The practice at Camp Merritt was to start the departing troops out in columns of 2,000 or 3,000 men — enough so that each column fully loaded one ferry-boat. The columns left at half-hour intervals, the first ordinarily at one o’clock in the morning. It was from three to four miles from the camp to Alpine Landing, depending on the location of the troops’ quarters in camp, so a column was on the road to the river for at least an hour. If the ferry was loaded in half an hour, it was two-thirty or three o’clock before the first boat started down the Hudson. The ferry took two hours to make the run to lower Manhattan; so the first troops reached the piers shortly before five o’clock, and the last ones arrived by seven-thirty.
At the pier the men lined up for company roll-call. Then they were allowed to approach the tables set up by canteen workers of the Red Cross, where they could fill up on hot coffee, rolls, ice cream, cookies, or sandwiches, and cigarettes.
These were printed post cards that read: “The ship on which I sailed has arrived safely overseas.” Jesse signed and addressed as many of these cards as he chose, and held onto them until he passed by a military mail bag at the head of the gangplank. The cards were held in the Hoboken military post office until a cable announced the arrival of the ship in Europe; then the cards were forwarded through regular mail.
At the piers, Jesse was looked over once again by medical officers making their final inspections. Sometimes, even at this late hour, they pulled out men suspected of disease. During the influenza epidemic, hundreds of men suspected of having the sickness were removed, even after the ships had gone down to the lower bay. Personnel officers also made a final check of the nationality of each passenger.
Each company marched to its assigned gangplank. The company commander took his place at the desk with the men’s service records at hand and the soldiers approached the gangplank a squad at a time. When his name was called, Jesse responded by repeating his name – family name first, given name and middle initial afterwards. He had previously received instructions to speak loudly and distinctly.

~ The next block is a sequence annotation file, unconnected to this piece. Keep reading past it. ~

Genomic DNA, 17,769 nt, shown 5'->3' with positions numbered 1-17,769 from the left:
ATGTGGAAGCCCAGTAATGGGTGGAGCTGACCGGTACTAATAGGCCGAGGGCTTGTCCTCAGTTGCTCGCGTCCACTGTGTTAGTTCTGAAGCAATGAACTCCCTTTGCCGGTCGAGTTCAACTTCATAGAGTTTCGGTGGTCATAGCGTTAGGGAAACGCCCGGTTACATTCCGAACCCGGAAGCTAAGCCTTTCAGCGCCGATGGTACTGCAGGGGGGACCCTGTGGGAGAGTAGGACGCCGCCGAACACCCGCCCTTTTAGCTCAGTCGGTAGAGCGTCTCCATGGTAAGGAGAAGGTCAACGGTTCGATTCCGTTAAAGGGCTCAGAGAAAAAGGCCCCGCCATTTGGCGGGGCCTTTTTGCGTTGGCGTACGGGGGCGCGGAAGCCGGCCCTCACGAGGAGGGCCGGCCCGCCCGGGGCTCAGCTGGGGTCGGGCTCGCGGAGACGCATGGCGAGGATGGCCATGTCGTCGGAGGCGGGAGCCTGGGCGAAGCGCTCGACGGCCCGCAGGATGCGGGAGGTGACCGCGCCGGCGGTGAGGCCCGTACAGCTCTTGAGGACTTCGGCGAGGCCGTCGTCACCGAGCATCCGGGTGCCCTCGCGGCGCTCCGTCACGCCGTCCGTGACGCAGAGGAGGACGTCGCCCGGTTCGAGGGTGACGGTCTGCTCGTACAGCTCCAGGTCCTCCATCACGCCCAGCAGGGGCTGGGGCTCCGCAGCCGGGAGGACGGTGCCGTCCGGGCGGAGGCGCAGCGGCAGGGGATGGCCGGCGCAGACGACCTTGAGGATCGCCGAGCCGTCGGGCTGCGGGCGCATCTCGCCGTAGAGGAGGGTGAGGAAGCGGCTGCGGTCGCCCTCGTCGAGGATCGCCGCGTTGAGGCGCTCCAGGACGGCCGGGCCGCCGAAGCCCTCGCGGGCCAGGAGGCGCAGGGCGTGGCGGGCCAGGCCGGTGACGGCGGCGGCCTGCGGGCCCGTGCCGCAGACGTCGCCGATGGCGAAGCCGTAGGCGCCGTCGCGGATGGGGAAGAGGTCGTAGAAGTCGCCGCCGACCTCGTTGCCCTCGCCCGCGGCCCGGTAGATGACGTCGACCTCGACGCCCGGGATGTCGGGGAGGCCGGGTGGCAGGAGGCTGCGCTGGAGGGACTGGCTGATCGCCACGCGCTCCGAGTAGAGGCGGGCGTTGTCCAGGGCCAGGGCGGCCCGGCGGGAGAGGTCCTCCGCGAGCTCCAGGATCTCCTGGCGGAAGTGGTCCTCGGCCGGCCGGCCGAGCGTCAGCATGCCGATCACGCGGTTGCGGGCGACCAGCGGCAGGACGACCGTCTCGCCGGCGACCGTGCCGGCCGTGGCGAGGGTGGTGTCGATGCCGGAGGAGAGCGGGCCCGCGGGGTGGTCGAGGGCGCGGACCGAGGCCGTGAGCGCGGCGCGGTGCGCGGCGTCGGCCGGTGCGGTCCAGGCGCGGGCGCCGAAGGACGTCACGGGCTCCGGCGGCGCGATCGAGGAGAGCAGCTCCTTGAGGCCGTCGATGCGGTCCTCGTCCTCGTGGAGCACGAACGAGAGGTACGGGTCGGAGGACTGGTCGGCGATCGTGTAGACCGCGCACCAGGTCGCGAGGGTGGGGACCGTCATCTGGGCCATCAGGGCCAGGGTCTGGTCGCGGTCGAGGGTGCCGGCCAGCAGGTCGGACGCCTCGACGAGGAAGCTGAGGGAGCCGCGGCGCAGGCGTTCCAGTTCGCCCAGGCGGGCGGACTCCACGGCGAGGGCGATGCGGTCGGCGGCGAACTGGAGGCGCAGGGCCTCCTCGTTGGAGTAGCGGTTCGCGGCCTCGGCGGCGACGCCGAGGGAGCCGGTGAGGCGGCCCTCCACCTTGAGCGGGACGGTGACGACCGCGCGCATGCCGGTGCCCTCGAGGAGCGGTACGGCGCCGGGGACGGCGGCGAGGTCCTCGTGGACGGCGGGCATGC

He was then ordered to ascend the gangplank. As Jesse passed the desk, he received a billet card which noted the compartment of the ship in which he was to be quartered and the number of his berth in that compartment. Here is an example of a billet card:
From the top of the gangplank Jesse was escorted to his bunk. To avoid congestion, the men were ordered into their bunks until all had embarked. One would guess that this time was used for some much-needed rest.
As I noted in my last post, the transport ship that Jesse was assigned to was formerly a German luxury liner. Not any more. As the demand for replacement troops increased, ships were packed to the brim with soldiers. These former luxury liners were retrofitted with standee berths. I haven’t found a photo of the interior of the USS America, but we can assume that Jesse’s berth looked something like these.
The installation of additional cots, standees, and pipe-berths increased the carrying capacity of the entire fleet by twenty-five per cent. A double-shift system (a rotating system in which two soldiers were assigned to a berth so that the berth was always occupied) proved successful on two of the transport ships, and subsequently excess loading was authorized for seven other fast transports — including the America.
Once a compartment was filled, with each man in his bunk, the next step was to stow rifles and haversacks and to learn the prescribed routes to reach wash rooms, mess halls, and abandon ship stations.
Jesse was given a life preserver when he embarked, and in the danger zone was required to wear it or keep it constantly at hand day and night. Abandon ship drills, also called “drowning drills” by the men, began while the transport ship was still in the harbor. These drills occurred daily at unexpected times throughout the voyage.
A still healthy Jesse was onboard the America, accustoming himself to cramped quarters with little ventilation, finding his way to the bathroom and mess hall through narrow passageways, practicing a drill that he hoped would not be needed in an ocean he had never seen before, and feeling the motion of the ship at port.
The prompt photo this week centers on quilting or quilts – or the letter Q. I will take my cue and Quit for now.
Sepia Saturday provides bloggers with an opportunity to share their history through the medium of photographs. Historical photographs of any age or kind become the launchpad for explorations of family history, local history and social history in fact or fiction, poetry or prose, words or further images. If you want to play along, sign up to the link, try to visit as many of the other participants as possible, and have fun.
Please visit other participants at Sepia Saturday and see what they have stitched together.
Sources: The Road to France II. The Transportation of Troops and Military Supplies 1917-1918, Vol. 1 and 2 ( New Haven, Yale University Press: 1921)
Gleaves, A. (1921) A History of the Transport Service. [New York, George H. Doran company] [Web.] Retrieved from the Library of Congress, https://lccn.loc.gov/21002087.